But after escaping the suburbs of York Region and enjoying the mental and physical space afforded by the rolling farm hills of Bradford and Innisfil, St. Paul’s was a warning that when you’re in southern Ontario, urban reality always lies just around the corner.

St. Paul's, Yonge Street, Ontario Highway 11 highway11.ca

It’s still called Yonge Street even 85 km north of Lake Ontario.

New Liskeard

I just have to get my bias out of the way – I love Liskeard.

I was driving up to Kirkland Lake to scope out the town when I decided to stop in New Liskeard.  And was I ever surprised – Haileybury was nice, and New Liskeard is even nicer!

New Liskeard, farms, Highway 11, Ontario

Farms outside of New Liskeard

Some years ago, New Liskeard was the first town in northern Ontario I had ever really stopped in. “This can’t be northern Ontario” I thought, my stereotypes being left shattered.  And boy was I wrong.  It’s too bad my camera was toast or else I would have taken some shots of the downtown on my first trip.  I made a trip up that way a couple of years later, so this page will have a mix of my shots, as well as the random photos from the internet that I had used up until that time.

New Liskeard has a small but quaint downtown that is actually relatively full of stores.  There’s a nice waterfront with a walkway, a beach, and boat launch facilities.  There are restaurants, there is accommodation, there is even a Tim Horton’s, and an independent coffee shop and bookstore with fancy fair trade coffees and books in both English and French (The Chat Noir.)  If you drove through New Liskeard you’d proclaim that small town Ontario is alive and well and living in Temiskaming. Right at the base of the Temiskaming claybelt, New Liskeard may actually live up to the billing on guidebook gave it, as a “northern oasis” and the “heart of the scenic north”.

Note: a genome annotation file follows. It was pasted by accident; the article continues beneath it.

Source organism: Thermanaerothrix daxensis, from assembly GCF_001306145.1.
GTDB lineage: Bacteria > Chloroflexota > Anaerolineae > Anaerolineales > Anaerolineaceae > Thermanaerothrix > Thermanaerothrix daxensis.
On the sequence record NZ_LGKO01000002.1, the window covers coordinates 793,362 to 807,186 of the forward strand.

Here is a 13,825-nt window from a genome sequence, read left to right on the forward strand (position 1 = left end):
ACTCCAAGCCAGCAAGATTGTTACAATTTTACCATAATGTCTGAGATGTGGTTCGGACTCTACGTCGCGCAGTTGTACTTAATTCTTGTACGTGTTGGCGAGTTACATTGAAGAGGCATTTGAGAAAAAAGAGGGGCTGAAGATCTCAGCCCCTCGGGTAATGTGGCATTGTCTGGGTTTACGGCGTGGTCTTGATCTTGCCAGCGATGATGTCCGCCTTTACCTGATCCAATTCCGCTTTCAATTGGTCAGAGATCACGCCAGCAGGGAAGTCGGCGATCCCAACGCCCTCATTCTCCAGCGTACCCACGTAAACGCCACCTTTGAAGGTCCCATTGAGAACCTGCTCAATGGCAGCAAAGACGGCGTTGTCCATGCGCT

Downtown New Liskeard, Ontario, Highway 11

Downtown New Liskeard feels like Elmira or Walkerton

Founded in 1903, two years after its northern neighbour Dymond, New Liskeard quickly grew to be a northern hub during the forestry and mining booms in northern Ontario.  But the heart and charm of New Liskeard lies in farming. Thanks to its agricultural base, it has remained a fairly vibrant town despite the ups and downs of industry in northern Ontario. Today New Liskeard is one of the few towns in northern Ontario (and for that matter southern Ontario as well) that has maintained its downtown with both chains and independent stores.  Heck, there are two shoe stores downtown.  I don’t even know where to buy shoes in Timmins and it has ten times the population!  There’s a museum, an art gallery, a Carnegie library, as well as a big waterfront park (with a marina and a mile of beach and boardwalk on Lake Temiskaming) – the downtown is definitely worth a visit. With 5500 people (aprroximately 30 percent francophone), New Liskeard is the largest of the Tri Towns (Cobalt and Haileybury being the other two.)